The Crystal is flawed. The Royal Ontario Museum doesn't want to put it that way, but that is the message of what it calls the "Welcome Project": Its architectural transformation of a decade ago, which was meant to revive the Toronto institution, doesn't work as it should.
That message was hidden in a piece of news this week from Canada's most-visited museum. It plans to reopen the entrance in its 1932 wing, add a new ramp and broader stair, and reconfigure the rotunda inside as a lobby once again.
A small step, but it's an appetizer for larger plans that include new plazas, an outdoor amphitheatre and renovations to the current lobby.
It's good news for residents and visitors to Toronto: The region's most popular and most democratic museum will be a more pleasant place to visit.
And it reflects a new focus for architecture in institutions such as this: not in making showpieces, but on the nuts and bolts of making places that work.
To fix itself, the museum has to alter architect Daniel Libeskind's distinctive wing, the Michael Lee-Chin Crystal, which opened only in 2007. Why?
"I am very committed to making the museum as accessible and porous as possible," museum CEO Joshua Basseches says, "and making it easy for people to come and go."
For now, the museum has revealed a design by Hariri Pontarini Architects to remake its old main entrance, which faces east onto broad Queen's Park and a subway station. "We are literally and metaphorically throwing the doors open," Basseches says.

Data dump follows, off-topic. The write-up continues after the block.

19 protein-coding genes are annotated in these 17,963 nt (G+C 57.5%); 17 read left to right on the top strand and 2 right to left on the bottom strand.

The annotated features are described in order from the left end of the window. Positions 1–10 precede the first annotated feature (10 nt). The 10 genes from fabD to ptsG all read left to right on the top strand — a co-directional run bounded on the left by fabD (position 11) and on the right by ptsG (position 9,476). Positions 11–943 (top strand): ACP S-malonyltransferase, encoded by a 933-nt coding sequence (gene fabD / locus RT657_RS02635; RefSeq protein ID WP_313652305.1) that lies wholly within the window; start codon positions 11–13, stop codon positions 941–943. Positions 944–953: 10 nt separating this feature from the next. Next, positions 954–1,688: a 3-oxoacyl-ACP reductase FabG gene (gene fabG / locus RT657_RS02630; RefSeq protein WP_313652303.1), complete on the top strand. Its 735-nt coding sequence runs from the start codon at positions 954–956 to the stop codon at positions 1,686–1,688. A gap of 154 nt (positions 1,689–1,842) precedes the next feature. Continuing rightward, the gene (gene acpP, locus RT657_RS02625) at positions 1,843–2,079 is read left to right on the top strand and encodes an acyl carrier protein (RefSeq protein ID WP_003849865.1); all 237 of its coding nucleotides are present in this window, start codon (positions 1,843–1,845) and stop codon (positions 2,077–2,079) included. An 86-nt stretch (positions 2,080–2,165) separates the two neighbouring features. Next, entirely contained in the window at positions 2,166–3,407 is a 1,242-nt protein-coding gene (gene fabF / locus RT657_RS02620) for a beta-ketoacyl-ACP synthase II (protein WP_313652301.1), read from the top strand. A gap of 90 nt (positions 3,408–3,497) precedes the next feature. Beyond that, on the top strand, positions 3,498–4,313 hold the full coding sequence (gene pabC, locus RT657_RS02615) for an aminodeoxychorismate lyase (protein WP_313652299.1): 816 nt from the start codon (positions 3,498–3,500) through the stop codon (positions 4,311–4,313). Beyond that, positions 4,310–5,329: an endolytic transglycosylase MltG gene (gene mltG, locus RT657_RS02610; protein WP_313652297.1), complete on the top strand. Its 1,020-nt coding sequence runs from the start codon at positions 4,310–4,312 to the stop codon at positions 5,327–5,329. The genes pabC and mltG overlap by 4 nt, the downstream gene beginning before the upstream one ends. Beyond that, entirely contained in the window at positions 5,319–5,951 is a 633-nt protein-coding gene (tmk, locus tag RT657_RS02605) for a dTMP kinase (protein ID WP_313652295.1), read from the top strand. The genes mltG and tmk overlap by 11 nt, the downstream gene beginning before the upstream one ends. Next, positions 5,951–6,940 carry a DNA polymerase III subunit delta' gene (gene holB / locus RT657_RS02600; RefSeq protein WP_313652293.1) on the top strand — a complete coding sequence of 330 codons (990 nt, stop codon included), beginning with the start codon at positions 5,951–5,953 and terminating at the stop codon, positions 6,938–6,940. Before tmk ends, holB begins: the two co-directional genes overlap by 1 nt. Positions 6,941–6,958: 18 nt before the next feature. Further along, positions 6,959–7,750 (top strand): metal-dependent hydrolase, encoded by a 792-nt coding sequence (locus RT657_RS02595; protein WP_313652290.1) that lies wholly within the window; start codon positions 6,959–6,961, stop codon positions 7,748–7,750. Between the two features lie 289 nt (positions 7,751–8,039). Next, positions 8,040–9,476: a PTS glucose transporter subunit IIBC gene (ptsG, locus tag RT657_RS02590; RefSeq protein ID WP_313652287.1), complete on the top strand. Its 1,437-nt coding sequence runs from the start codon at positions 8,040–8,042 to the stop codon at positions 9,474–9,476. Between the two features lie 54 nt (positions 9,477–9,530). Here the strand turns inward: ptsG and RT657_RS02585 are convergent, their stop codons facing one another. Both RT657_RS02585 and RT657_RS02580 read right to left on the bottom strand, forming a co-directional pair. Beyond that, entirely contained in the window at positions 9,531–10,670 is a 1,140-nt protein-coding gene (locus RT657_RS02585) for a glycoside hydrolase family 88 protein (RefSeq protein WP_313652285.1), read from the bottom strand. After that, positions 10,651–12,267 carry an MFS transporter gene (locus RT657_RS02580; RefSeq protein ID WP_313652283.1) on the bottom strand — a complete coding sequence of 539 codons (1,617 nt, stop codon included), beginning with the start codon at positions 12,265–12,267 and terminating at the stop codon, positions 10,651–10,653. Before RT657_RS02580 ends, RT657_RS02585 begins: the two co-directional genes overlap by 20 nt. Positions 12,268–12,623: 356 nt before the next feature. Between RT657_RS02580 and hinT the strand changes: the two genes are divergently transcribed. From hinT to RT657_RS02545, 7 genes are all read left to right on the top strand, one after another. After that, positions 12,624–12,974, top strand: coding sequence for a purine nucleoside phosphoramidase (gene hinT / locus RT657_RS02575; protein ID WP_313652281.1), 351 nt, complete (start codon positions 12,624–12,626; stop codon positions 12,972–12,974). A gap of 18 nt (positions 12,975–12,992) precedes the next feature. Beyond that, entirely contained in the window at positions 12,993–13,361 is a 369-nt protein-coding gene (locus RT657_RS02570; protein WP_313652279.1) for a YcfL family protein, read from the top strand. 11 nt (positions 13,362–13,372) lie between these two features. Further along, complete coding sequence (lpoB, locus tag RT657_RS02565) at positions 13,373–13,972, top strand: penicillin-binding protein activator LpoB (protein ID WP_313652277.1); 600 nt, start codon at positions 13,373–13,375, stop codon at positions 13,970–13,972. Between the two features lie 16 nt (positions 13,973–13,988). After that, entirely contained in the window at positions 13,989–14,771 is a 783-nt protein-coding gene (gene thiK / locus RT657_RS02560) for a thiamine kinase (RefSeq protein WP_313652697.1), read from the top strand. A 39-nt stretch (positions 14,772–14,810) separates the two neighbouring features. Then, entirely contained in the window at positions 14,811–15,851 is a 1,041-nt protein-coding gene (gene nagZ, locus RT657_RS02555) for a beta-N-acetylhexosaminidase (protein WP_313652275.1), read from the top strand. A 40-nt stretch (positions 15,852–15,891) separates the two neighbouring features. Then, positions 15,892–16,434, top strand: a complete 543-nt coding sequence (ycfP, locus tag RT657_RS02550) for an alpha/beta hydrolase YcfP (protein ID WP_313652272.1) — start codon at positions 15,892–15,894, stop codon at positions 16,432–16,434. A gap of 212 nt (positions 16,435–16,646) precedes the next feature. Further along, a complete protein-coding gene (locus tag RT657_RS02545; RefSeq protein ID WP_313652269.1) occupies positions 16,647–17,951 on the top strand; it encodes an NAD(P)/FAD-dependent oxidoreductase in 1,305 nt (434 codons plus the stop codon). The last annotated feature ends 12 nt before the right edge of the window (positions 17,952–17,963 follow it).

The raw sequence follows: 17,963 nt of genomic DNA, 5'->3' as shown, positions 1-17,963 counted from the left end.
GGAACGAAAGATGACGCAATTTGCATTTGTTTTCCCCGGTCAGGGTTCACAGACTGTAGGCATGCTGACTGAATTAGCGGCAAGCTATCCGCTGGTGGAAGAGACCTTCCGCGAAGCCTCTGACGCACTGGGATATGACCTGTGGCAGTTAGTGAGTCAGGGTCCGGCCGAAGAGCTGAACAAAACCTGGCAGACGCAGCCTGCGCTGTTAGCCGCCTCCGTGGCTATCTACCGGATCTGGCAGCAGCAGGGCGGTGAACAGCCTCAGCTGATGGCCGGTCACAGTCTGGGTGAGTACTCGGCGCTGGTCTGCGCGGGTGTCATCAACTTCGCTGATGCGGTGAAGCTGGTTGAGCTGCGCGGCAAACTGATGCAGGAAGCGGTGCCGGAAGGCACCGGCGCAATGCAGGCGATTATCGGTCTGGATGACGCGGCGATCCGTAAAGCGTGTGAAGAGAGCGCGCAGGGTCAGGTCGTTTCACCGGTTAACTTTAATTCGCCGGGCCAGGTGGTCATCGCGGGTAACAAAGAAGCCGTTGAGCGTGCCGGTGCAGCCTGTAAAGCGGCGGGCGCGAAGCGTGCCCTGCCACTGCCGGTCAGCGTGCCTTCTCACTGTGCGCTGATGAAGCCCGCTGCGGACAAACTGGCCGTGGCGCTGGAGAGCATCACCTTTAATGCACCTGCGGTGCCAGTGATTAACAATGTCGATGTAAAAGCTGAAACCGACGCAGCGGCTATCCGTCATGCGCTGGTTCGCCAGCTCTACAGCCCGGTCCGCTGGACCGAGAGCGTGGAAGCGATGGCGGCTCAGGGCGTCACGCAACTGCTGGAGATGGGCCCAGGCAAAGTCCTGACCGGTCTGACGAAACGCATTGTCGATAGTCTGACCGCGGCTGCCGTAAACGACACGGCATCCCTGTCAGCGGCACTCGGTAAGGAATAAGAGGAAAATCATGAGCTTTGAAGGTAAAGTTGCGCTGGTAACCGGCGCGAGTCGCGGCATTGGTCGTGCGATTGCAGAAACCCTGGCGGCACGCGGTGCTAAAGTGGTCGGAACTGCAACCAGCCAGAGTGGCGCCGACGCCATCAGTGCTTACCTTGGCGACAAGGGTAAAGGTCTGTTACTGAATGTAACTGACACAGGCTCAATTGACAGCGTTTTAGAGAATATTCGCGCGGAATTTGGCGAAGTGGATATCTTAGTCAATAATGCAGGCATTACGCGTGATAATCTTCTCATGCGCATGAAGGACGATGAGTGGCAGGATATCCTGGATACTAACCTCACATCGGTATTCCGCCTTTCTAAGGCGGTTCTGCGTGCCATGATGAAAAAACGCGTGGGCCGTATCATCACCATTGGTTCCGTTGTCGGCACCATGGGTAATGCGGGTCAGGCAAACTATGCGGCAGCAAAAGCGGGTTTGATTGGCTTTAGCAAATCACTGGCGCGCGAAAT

So far, there isn't much to see. "Our approach, for things like this, is very quiet and deferential," says the architect Siamak Hariri, who certainly knows how to make formally bold architecture but whose work emphasizes craft and materials. "It should feel like it's always been there."
In the project, which begins construction soon, new bronze-and-glass doors will bring views into the museum, and a widened stair and landing in limestone, a new curved access ramp and beech hedges will polish up the venerable building's street presence.
The entrance – to be paid for with $1.5-million in provincial funding and an undisclosed donation from the W. Garfield Weston Foundation – is slated to open in September.
"Hopefully," Hariri explains, "the whole thing says, 'Come on in.'"
This reflects a profound shift in museum design, which began soon after the ROM opened its addition, a major component of the $270-million Renaissance ROM project, in 2007. Galleries and museums have begun to think of themselves more as civic spaces, focusing on outreach and attracting a wider range of visitors for various purposes. Basseches's approach is in this line: "We'll be announcing additional steps to make more of the museum accessible and free," he says. My goal is "to make as much of the first floor as possible open without a ticket." The question, Basseches says, is this: "How do you make the experience of a museum like the ROM as welcoming as possible?"
A decade ago, the desired message wasn't welcome; it was "wow".
The fever began with the Guggenheim Museum Bilbao. The opening of that Frank Gehry-designed art museum in 1997 helped transform a fading industrial city in Spain's Basque region into an unlikely cultural destination.